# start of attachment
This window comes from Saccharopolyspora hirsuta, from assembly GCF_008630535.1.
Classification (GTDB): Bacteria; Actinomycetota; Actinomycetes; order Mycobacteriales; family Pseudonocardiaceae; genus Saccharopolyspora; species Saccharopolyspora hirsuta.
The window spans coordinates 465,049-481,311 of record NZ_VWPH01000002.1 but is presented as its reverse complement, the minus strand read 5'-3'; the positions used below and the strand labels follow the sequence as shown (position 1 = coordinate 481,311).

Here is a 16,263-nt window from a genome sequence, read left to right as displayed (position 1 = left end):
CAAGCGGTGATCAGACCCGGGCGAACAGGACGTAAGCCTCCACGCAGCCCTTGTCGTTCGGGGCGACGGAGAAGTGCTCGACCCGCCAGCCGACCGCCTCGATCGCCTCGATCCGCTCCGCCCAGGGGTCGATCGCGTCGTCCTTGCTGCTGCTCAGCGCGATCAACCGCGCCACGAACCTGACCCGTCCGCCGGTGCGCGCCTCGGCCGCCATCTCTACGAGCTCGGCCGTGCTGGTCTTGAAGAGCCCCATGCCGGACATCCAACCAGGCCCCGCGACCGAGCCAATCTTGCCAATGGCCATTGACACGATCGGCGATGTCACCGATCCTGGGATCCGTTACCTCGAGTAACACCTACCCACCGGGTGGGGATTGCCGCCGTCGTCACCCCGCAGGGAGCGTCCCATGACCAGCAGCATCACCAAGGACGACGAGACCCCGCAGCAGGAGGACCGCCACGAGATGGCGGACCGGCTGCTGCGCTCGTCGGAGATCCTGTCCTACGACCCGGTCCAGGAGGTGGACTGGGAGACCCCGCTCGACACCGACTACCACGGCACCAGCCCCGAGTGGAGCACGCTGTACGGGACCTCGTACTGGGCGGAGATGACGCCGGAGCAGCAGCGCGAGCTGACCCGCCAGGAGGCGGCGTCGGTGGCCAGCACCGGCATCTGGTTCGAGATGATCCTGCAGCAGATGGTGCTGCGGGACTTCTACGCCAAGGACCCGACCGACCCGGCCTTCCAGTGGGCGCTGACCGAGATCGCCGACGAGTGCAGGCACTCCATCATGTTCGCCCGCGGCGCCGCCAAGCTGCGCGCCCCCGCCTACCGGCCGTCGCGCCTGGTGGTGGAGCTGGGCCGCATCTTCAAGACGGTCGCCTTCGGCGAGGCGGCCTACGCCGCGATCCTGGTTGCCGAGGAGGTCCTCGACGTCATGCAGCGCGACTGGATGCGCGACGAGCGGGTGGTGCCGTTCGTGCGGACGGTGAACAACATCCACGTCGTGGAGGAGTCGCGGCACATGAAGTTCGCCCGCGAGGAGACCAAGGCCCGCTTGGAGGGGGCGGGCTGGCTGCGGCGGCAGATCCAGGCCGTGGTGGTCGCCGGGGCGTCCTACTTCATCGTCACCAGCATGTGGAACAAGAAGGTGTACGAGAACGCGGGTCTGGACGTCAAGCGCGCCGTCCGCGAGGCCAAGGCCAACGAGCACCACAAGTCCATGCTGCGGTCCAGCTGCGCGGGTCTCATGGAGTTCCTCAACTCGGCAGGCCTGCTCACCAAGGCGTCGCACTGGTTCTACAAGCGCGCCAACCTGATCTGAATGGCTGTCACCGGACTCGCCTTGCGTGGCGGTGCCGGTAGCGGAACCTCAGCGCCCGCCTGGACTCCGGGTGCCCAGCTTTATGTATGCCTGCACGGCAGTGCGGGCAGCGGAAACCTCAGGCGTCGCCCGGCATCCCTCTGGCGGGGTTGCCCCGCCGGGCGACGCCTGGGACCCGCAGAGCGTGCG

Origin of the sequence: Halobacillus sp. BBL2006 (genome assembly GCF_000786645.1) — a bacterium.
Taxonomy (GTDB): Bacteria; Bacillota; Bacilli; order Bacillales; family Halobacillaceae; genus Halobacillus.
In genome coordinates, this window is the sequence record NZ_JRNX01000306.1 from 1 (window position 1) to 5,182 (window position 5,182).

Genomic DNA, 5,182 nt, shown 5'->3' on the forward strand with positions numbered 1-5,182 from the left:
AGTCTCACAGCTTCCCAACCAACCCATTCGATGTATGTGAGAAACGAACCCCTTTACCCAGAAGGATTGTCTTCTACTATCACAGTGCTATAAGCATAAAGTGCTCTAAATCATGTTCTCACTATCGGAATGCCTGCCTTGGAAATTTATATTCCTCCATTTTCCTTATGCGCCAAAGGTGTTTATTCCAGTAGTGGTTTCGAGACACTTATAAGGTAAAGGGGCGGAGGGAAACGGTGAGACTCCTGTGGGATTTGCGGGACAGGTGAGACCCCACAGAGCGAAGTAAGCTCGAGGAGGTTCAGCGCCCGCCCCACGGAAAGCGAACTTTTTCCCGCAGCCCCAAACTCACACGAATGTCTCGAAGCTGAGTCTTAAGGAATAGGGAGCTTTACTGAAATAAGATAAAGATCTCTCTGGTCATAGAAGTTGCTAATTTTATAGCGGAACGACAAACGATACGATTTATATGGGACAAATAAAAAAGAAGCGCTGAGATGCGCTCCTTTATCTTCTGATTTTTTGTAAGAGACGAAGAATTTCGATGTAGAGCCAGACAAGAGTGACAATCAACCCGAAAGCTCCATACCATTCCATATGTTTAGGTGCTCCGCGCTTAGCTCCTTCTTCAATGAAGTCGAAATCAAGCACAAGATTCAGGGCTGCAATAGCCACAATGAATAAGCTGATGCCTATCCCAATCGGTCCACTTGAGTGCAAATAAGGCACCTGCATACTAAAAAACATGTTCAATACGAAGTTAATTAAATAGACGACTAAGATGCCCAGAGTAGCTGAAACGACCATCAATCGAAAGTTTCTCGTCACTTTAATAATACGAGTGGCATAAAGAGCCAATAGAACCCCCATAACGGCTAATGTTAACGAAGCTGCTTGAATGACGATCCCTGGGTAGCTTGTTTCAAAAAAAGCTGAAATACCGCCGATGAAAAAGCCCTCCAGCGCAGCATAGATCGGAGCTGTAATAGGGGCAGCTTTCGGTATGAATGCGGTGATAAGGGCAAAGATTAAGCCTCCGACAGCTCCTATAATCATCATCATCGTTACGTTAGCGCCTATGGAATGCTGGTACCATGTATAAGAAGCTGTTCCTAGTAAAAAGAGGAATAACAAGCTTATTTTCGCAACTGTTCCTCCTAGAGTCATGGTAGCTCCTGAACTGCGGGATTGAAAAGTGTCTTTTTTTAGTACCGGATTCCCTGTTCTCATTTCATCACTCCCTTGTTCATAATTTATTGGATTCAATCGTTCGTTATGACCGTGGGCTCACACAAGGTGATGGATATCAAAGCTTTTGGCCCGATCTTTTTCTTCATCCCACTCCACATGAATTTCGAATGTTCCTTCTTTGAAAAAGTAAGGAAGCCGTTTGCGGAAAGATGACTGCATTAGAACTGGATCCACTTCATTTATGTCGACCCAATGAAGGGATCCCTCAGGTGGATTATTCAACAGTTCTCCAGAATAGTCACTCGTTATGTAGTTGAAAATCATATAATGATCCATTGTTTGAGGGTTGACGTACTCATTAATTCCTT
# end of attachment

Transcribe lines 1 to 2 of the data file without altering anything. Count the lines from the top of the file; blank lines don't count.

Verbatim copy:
This window comes from Saccharopolyspora hirsuta, from assembly GCF_008630535.1.
Classification (GTDB): Bacteria; Actinomycetota; Actinomycetes; order Mycobacteriales; family Pseudonocardiaceae; genus Saccharopolyspora; species Saccharopolyspora hirsuta.